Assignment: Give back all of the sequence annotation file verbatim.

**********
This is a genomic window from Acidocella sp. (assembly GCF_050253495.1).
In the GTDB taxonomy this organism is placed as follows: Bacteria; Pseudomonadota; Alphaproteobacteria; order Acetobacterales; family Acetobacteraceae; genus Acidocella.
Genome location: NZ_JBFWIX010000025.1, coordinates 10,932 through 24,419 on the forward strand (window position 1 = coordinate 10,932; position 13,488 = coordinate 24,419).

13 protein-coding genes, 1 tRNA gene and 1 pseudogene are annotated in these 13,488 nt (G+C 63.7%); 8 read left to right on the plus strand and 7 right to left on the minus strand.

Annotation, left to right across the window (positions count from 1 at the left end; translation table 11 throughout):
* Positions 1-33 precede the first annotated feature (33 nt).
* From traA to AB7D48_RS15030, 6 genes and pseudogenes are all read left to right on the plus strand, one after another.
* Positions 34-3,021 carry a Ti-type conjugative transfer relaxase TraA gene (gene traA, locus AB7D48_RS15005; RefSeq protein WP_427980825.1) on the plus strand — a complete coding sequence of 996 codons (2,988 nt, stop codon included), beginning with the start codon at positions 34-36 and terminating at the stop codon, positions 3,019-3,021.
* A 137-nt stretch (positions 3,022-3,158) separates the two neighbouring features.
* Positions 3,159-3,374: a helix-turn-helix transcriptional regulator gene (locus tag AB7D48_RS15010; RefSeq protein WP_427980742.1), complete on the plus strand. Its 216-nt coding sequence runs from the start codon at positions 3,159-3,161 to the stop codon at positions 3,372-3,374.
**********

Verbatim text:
This is a genomic window from Acidocella sp. (assembly GCF_050253495.1).
In the GTDB taxonomy this organism is placed as follows: Bacteria; Pseudomonadota; Alphaproteobacteria; order Acetobacterales; family Acetobacteraceae; genus Acidocella.
Genome location: NZ_JBFWIX010000025.1, coordinates 10,932 through 24,419 on the forward strand (window position 1 = coordinate 10,932; position 13,488 = coordinate 24,419).

13 protein-coding genes, 1 tRNA gene and 1 pseudogene are annotated in these 13,488 nt (G+C 63.7%); 8 read left to right on the plus strand and 7 right to left on the minus strand.

Annotation, left to right across the window (positions count from 1 at the left end; translation table 11 throughout):
* Positions 1-33 precede the first annotated feature (33 nt).
* From traA to AB7D48_RS15030, 6 genes and pseudogenes are all read left to right on the plus strand, one after another.
* Positions 34-3,021 carry a Ti-type conjugative transfer relaxase TraA gene (gene traA, locus AB7D48_RS15005; RefSeq protein WP_427980825.1) on the plus strand — a complete coding sequence of 996 codons (2,988 nt, stop codon included), beginning with the start codon at positions 34-36 and terminating at the stop codon, positions 3,019-3,021.
* A 137-nt stretch (positions 3,022-3,158) separates the two neighbouring features.
* Positions 3,159-3,374: a helix-turn-helix transcriptional regulator gene (locus tag AB7D48_RS15010; RefSeq protein WP_427980742.1), complete on the plus strand. Its 216-nt coding sequence runs from the start codon at positions 3,159-3,161 to the stop codon at positions 3,372-3,374.